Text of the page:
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Anarchists being politic?

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Watching TV late at night, as my family slept in a small motel room in Truro, Mass., proved to be the ideological peak of a relatively tame two-week family vacation. We started out in a hotel room in NYC, stayed with my parents on Cape Cod for a few days, and visited my sister's family in their home outside Boston. Friends of ours were building a house in Truro. Construction was behind schedule (rare for any construction project), so it was barely visitable, with workmen laying down the floors. Our friends had to stay in a pet-friendly motel down the road, with no air conditioning and no television. My wife joked that in the evening, they turn down the covers and leave a dog biscuit. In the morning, their dog barked at the other dogs; our family, down the road at an air-conditioned motel that didn't allow pets, found this situation hilarious. On TV that night was a repeat broadcast of a pre-Democratic Convention press conference held in L.A. with members of an anarchist collective. That's right, an anarchists convention. (A day spent by the ocean combined with the soft breathing in the room made the whole event stranger.) The press conference was smooth, too. The members of the collective took turns answering the questions, always looking at each other to see who should answer what. They were skilled in the modern sound bite. They carefully dodged all questions about window smashing or police battling, labeling those as political actions and only talking about the convention, which was ideological. Anarchists being politic.

At one point, one of the members of the collective -- Panda, I believe -- stepped forward to define anarchism. They defined the term in the broadest possible way as an effort to minimize hierarchical control and maximize personal freedom. Throughout the conference, one of the anarchists, wearing a tie, kept yelling at the reporters to not shout their questions out of order but to raise their hands and wait to be called upon. Another pointed out that the reporters needed to identify themselves and which media they represented before they asked their questions. The maximizing of hierarchical structure at the cost of personal freedom -- there at the Anarchist Convention press conference.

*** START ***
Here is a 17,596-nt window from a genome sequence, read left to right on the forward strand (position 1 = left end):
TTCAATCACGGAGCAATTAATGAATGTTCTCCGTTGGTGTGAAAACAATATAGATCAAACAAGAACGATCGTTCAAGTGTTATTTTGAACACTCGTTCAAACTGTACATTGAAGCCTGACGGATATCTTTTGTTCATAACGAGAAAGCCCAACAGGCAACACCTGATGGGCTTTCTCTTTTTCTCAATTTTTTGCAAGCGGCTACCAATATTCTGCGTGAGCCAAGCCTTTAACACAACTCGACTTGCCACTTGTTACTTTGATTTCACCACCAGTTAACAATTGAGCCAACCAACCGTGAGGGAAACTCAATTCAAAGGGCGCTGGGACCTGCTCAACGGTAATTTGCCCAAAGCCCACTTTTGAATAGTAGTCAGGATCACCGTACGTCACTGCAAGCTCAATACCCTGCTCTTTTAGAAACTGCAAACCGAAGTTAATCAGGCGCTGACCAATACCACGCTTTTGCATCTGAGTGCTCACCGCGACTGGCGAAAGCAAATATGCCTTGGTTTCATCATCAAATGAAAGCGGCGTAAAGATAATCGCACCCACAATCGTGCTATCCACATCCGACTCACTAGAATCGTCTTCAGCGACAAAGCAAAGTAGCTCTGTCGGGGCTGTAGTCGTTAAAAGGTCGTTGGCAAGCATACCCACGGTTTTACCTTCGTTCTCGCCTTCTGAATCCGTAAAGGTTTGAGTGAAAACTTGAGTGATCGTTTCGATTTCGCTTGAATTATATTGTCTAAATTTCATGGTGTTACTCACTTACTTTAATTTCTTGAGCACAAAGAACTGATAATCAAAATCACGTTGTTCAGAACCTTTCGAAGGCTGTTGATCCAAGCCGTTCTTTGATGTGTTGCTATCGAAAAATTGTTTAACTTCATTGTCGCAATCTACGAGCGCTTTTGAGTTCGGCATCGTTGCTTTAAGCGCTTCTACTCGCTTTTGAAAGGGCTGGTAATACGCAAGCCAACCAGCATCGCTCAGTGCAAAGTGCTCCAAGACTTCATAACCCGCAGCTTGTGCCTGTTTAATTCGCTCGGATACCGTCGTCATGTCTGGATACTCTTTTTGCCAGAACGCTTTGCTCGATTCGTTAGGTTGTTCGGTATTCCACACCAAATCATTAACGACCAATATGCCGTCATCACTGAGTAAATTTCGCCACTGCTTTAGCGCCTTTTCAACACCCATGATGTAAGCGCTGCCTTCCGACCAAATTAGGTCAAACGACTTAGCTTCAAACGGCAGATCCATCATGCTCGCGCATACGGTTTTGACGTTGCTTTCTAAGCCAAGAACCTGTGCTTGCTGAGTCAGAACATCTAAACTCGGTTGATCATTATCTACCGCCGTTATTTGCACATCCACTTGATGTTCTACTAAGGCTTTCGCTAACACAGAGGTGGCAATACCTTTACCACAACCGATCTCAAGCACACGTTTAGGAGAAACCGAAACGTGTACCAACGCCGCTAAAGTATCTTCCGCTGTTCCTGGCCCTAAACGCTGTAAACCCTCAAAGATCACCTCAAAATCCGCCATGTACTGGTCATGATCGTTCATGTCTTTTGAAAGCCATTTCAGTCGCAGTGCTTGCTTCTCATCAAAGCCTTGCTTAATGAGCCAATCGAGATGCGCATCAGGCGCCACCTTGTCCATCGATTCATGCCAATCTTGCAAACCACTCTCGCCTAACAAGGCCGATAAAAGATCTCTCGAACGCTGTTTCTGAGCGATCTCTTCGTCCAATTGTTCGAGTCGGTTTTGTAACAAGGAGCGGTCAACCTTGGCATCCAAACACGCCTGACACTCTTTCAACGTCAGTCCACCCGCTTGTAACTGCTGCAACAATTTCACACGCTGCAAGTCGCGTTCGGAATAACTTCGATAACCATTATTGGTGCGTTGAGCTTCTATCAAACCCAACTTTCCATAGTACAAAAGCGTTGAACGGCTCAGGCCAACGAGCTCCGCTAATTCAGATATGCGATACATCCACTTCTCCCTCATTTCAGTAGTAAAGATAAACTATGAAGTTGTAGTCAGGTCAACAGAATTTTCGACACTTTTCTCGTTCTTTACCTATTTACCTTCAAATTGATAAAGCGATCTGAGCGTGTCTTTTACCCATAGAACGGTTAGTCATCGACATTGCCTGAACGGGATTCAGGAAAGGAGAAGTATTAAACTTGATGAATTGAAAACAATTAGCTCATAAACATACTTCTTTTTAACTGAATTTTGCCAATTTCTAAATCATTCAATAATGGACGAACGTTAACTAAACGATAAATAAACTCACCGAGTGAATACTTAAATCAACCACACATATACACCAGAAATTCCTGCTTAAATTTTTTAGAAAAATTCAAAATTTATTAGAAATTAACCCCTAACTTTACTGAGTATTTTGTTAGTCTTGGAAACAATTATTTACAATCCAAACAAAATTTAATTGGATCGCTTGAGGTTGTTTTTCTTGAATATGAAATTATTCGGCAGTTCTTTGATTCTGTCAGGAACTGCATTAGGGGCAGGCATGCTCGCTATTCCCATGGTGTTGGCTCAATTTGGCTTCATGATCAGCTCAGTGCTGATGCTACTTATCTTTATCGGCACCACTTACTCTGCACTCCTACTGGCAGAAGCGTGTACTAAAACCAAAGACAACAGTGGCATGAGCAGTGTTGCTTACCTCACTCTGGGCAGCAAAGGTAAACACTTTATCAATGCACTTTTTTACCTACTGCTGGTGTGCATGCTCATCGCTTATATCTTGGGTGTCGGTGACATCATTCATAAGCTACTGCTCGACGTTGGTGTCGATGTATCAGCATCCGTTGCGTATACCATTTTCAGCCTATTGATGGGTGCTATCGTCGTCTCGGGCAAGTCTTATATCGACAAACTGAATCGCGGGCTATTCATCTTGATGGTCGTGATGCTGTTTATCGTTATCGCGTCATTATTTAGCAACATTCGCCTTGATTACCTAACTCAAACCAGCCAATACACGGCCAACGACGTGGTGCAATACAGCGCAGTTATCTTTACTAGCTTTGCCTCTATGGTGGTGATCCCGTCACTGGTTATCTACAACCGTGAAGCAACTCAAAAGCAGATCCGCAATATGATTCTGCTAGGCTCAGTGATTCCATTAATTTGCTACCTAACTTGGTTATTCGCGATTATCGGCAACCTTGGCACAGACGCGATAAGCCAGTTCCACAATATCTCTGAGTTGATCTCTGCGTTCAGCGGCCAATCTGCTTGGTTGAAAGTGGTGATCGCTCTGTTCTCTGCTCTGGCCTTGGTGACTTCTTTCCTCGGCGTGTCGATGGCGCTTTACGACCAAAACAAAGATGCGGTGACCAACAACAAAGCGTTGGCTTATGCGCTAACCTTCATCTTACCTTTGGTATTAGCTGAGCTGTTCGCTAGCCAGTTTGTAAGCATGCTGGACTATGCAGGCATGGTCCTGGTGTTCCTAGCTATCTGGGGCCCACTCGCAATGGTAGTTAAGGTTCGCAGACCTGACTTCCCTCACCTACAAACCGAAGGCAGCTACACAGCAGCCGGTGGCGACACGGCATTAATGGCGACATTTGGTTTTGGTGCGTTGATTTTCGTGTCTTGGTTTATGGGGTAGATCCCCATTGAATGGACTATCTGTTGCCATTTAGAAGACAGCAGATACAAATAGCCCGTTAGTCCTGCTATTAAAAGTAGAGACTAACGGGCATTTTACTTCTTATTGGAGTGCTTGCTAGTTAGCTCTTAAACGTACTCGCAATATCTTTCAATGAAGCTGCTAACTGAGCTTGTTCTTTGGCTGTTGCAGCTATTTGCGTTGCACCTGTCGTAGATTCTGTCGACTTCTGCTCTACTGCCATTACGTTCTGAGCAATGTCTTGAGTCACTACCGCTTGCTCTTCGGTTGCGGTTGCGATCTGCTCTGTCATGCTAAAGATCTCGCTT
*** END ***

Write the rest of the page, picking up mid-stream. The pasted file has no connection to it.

I love television, but it is always horrifying to realize how well we've all ingested its stylistic language when even some twentysomething anarchists can manipulate a press conference as effectively as any old Democratic or Republican political operative. I have big trouble with the anarchists because too often their confrontations are more about their own self-righteous entertainment and less about any kind of moral or ethical message. Besides, anarchists are against big business and big government, but if you get rid of the latter, what's going to control the former (as little as it is controlled)?

Most of the vacation was a lot less ideological, despite the presidential conventions. Mostly it was about friends, family, and relatives, about sun and ocean and about a lot of seafood.


Lee Nichols, who has ably handled the Chronicle's press coverage in "Media Clips" for a while now, is stepping down from that job. Lee is still staying in the Chronicle family, only with shifting responsibility. New Politics editor Louis Dubose will face the immediate question of the future of our media coverage. Welcome aboard, Lou!


This is issue No. 51 of volume 19. Next issue will be our last official issue of Vol. 19. Vol. 20 will begin with the issue dated Sept. 1, 2000. end story

A note to readers: Bold and uncensored, The Austin Chronicle has been Austin’s independent news source for almost 40 years, expressing the community’s political and environmental concerns and supporting its active cultural scene. Now more than ever, we need your support to continue supplying Austin with independent, free press. If real news is important to you, please consider making a donation of $5, $10 or whatever you can afford, to help keep our journalism on stands.

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